Still, Davidson would be the first to admit there's more to do. With record or near record harvests of wheat, soybeans, and corn, UP would have been hard pressed to meet demand under any circumstances. On top of that, the system is pressed by holiday shipments and record imports from Asia.

Some shippers wonder if UP cut too deep as it worked to absorb two mergers in the past two years. But many railroads have slashed jobs and boosted productivity since rail deregulation in 1980. "It was downsizing and getting rid of people that made these stocks such darlings of investors in the first half of the '90s," says rail analyst James M. Higgins at Donaldson, Lufkin & Jenrette Inc. "Now, we're at a period where the thing that was supposed to keep that going--mergers--isn't working over the near term."

THE OTHER SHOE. Consolidation was supposed to make things better, or so said the dealmakers. "We have the bulk of our efficiency and service improvements ahead of us," insists Robert D. Krebs, CEO of Burlington Northern. But the system's current woes are fueling demands by some shippers for Congress to create more rail competition. "The long-term solution is more choices," argues Michael Petruccelli, director of chemicals distribution for PPG Industries Inc. of Pittsburgh. He figures the $7.2 billion company has lost only $1 million so far due to delays from UP tie-ups, but he's worried about future problems. "This thing has the potential to hurt us," he says. "It's like a shoe waiting to drop."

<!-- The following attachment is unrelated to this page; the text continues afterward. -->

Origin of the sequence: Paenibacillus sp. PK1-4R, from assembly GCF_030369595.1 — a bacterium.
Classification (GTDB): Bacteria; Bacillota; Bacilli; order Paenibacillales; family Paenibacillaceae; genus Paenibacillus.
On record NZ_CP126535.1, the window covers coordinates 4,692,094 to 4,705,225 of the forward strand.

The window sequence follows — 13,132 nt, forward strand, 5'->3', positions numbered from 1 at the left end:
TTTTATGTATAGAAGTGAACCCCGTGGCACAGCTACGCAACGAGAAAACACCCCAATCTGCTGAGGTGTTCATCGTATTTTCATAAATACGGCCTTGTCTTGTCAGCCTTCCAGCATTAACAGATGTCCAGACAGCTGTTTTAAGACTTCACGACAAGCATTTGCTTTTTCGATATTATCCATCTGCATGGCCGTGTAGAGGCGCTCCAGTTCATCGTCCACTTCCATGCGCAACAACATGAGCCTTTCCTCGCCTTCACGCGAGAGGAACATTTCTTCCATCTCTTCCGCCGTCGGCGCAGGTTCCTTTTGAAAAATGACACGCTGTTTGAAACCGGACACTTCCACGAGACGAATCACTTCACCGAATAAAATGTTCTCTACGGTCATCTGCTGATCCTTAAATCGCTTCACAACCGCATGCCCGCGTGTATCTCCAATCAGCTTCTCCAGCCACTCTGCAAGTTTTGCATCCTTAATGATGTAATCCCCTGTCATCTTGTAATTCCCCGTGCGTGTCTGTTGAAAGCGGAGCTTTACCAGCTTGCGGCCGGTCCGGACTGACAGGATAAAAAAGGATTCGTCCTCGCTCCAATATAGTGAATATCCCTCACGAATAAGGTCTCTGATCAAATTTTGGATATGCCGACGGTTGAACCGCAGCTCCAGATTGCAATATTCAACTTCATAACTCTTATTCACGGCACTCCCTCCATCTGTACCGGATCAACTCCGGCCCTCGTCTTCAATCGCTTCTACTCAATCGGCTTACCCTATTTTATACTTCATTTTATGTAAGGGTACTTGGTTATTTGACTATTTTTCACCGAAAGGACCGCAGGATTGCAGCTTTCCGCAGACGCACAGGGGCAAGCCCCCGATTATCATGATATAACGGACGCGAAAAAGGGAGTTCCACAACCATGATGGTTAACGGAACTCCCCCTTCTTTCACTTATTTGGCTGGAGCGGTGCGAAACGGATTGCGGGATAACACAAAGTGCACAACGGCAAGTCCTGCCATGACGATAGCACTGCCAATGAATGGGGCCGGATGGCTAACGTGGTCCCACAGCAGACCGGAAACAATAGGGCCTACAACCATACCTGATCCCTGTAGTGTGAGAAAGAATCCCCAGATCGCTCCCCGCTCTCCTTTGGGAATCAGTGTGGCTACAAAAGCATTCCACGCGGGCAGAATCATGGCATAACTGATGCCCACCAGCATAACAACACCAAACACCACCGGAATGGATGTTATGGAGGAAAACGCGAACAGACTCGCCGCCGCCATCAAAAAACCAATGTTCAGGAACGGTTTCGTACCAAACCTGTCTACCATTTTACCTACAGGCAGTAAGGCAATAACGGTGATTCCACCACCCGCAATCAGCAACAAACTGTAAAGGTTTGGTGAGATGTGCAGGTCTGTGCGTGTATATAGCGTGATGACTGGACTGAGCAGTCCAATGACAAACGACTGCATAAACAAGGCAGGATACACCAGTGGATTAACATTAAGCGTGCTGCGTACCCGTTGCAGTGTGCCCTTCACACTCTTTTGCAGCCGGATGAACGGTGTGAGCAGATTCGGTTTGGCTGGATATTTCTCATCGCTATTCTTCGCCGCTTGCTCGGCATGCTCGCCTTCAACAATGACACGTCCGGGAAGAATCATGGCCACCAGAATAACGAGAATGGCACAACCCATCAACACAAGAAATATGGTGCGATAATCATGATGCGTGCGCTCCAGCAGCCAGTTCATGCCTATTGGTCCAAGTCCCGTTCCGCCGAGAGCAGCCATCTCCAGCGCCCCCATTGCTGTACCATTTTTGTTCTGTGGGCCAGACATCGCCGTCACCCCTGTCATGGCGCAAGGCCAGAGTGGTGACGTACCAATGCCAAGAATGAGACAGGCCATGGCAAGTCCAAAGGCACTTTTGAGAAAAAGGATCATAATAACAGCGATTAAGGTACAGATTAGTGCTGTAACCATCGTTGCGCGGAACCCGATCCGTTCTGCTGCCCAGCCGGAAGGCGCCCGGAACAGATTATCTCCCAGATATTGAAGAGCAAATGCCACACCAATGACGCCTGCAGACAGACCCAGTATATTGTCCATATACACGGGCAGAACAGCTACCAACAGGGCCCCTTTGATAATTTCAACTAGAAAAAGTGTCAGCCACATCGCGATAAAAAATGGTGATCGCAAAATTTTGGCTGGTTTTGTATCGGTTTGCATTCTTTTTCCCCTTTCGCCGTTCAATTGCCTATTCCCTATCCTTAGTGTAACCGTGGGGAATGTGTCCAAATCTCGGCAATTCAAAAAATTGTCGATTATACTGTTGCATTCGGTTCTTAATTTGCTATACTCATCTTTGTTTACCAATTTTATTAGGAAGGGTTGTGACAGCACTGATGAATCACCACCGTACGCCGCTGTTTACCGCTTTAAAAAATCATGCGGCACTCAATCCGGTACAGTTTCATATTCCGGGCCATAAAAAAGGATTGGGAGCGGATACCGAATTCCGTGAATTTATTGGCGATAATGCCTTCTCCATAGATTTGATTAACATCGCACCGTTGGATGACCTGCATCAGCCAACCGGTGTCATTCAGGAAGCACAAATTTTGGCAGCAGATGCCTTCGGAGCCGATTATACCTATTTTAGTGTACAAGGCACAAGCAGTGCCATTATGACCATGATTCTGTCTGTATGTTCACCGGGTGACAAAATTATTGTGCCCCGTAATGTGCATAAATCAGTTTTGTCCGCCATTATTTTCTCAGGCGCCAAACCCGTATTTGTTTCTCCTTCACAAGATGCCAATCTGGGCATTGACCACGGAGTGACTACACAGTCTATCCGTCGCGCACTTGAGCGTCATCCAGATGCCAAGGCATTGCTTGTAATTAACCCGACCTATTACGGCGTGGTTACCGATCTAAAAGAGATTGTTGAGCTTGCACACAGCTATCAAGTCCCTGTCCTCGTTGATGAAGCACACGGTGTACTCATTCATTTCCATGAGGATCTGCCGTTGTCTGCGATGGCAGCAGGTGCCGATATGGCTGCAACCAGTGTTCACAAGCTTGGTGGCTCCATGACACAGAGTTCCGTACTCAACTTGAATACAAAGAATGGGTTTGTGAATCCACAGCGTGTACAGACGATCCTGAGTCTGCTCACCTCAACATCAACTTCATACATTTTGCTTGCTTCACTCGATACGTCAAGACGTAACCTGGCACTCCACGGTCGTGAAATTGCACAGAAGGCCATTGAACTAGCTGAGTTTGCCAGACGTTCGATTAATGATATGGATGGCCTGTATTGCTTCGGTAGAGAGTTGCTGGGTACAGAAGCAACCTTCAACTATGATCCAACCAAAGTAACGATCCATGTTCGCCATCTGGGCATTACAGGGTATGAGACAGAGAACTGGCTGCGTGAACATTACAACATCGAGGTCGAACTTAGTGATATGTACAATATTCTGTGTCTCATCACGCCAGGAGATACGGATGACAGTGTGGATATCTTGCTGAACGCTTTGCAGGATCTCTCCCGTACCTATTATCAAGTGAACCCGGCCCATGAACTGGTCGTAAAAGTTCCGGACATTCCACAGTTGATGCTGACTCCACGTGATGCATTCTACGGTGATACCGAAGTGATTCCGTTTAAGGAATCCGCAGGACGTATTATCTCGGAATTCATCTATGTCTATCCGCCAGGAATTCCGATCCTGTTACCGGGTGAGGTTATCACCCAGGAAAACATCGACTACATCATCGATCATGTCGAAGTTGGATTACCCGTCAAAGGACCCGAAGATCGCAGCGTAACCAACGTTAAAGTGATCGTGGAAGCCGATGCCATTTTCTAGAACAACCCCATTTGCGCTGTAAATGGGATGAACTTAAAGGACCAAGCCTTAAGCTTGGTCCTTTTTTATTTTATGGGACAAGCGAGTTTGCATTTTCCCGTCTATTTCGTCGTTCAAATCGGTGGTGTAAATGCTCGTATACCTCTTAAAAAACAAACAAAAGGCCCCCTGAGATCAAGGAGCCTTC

Rail customers are scrambling to minimize the impact further down the supply chain. Indeed, retailers such as Wal-Mart, Sears, and Mervyn's report few, if any, delivery problems. At corn-refiner Cerestar USA Inc., some rail shipments of its syrups, starches, and other products are taking about three times the normal schedule, says transportation manager Robert A. Sieffert, and the extra cost to Cerestar is over $200,000 so far. Still, he predicts little impact on sales.

Few producers think they can pass on higher costs, though, thanks to competition from overseas or from rivals unaffected by UP's trouble. And while some are trying to reduce their dependence on Union Pacific, that's not an option for most. All they can do now is hunker down and wait for this storm to pass.By Wendy Zellner in Dallas, with bureau reportsReturn to top